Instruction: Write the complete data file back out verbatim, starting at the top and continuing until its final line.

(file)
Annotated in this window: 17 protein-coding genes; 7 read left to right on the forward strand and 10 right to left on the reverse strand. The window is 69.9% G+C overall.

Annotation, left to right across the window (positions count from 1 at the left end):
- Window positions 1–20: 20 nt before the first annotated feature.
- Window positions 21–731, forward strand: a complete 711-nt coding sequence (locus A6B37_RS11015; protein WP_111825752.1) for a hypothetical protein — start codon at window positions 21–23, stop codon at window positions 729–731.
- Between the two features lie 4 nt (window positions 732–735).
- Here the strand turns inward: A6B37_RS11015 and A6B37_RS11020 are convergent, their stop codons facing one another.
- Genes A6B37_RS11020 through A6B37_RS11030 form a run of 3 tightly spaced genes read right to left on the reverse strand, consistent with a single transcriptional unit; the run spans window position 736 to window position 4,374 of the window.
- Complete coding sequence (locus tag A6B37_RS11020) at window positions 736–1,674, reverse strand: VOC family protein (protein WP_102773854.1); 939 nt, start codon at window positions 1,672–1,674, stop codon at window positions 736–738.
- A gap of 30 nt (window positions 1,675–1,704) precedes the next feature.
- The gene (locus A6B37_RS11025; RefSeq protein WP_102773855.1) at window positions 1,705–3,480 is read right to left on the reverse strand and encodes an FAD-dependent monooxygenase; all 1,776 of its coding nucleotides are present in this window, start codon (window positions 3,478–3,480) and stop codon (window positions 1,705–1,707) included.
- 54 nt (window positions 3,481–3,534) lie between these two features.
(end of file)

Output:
Annotated in this window: 17 protein-coding genes; 7 read left to right on the forward strand and 10 right to left on the reverse strand. The window is 69.9% G+C overall.

Annotation, left to right across the window (positions count from 1 at the left end):
- Window positions 1–20: 20 nt before the first annotated feature.
- Window positions 21–731, forward strand: a complete 711-nt coding sequence (locus A6B37_RS11015; protein WP_111825752.1) for a hypothetical protein — start codon at window positions 21–23, stop codon at window positions 729–731.
- Between the two features lie 4 nt (window positions 732–735).
- Here the strand turns inward: A6B37_RS11015 and A6B37_RS11020 are convergent, their stop codons facing one another.
- Genes A6B37_RS11020 through A6B37_RS11030 form a run of 3 tightly spaced genes read right to left on the reverse strand, consistent with a single transcriptional unit; the run spans window position 736 to window position 4,374 of the window.
- Complete coding sequence (locus tag A6B37_RS11020) at window positions 736–1,674, reverse strand: VOC family protein (protein WP_102773854.1); 939 nt, start codon at window positions 1,672–1,674, stop codon at window positions 736–738.
- A gap of 30 nt (window positions 1,675–1,704) precedes the next feature.
- The gene (locus A6B37_RS11025; RefSeq protein WP_102773855.1) at window positions 1,705–3,480 is read right to left on the reverse strand and encodes an FAD-dependent monooxygenase; all 1,776 of its coding nucleotides are present in this window, start codon (window positions 3,478–3,480) and stop codon (window positions 1,705–1,707) included.
- 54 nt (window positions 3,481–3,534) lie between these two features.